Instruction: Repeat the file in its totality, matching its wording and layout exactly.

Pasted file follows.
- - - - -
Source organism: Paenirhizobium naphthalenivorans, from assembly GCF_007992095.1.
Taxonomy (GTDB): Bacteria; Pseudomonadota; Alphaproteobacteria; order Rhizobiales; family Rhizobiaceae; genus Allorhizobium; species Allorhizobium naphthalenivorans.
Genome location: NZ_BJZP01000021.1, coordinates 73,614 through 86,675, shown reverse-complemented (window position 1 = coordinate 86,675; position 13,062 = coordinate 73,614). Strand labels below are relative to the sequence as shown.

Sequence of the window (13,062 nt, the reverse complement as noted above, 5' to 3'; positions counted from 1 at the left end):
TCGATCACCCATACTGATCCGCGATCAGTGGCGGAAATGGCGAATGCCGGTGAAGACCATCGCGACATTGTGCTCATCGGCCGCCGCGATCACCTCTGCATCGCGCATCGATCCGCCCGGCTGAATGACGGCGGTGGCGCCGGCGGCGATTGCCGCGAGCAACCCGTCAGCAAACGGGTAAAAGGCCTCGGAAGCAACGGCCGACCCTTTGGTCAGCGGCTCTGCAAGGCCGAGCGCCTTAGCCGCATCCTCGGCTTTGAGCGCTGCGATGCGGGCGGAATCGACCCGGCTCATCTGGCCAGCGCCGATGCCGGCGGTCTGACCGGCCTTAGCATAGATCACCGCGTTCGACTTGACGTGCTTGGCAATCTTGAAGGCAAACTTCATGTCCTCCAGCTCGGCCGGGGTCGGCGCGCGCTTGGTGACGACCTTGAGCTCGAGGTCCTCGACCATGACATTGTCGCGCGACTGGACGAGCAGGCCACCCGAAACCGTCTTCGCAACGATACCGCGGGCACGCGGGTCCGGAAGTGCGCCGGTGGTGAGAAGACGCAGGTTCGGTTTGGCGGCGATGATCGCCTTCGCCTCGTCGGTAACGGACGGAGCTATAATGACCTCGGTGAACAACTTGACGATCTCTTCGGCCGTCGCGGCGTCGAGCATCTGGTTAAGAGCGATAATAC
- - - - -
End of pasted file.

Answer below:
Source organism: Paenirhizobium naphthalenivorans, from assembly GCF_007992095.1.
Taxonomy (GTDB): Bacteria; Pseudomonadota; Alphaproteobacteria; order Rhizobiales; family Rhizobiaceae; genus Allorhizobium; species Allorhizobium naphthalenivorans.
Genome location: NZ_BJZP01000021.1, coordinates 73,614 through 86,675, shown reverse-complemented (window position 1 = coordinate 86,675; position 13,062 = coordinate 73,614). Strand labels below are relative to the sequence as shown.

Sequence of the window (13,062 nt, the reverse complement as noted above, 5' to 3'; positions counted from 1 at the left end):
TCGATCACCCATACTGATCCGCGATCAGTGGCGGAAATGGCGAATGCCGGTGAAGACCATCGCGACATTGTGCTCATCGGCCGCCGCGATCACCTCTGCATCGCGCATCGATCCGCCCGGCTGAATGACGGCGGTGGCGCCGGCGGCGATTGCCGCGAGCAACCCGTCAGCAAACGGGTAAAAGGCCTCGGAAGCAACGGCCGACCCTTTGGTCAGCGGCTCTGCAAGGCCGAGCGCCTTAGCCGCATCCTCGGCTTTGAGCGCTGCGATGCGGGCGGAATCGACCCGGCTCATCTGGCCAGCGCCGATGCCGGCGGTCTGACCGGCCTTAGCATAGATCACCGCGTTCGACTTGACGTGCTTGGCAATCTTGAAGGCAAACTTCATGTCCTCCAGCTCGGCCGGGGTCGGCGCGCGCTTGGTGACGACCTTGAGCTCGAGGTCCTCGACCATGACATTGTCGCGCGACTGGACGAGCAGGCCACCCGAAACCGTCTTCGCAACGATACCGCGGGCACGCGGGTCCGGAAGTGCGCCGGTGGTGAGAAGACGCAGGTTCGGTTTGGCGGCGATGATCGCCTTCGCCTCGTCGGTAACGGACGGAGCTATAATGACCTCGGTGAACAACTTGACGATCTCTTCGGCCGTCGCGGCGTCGAGCATCTGGTTAAGAGCGATAATAC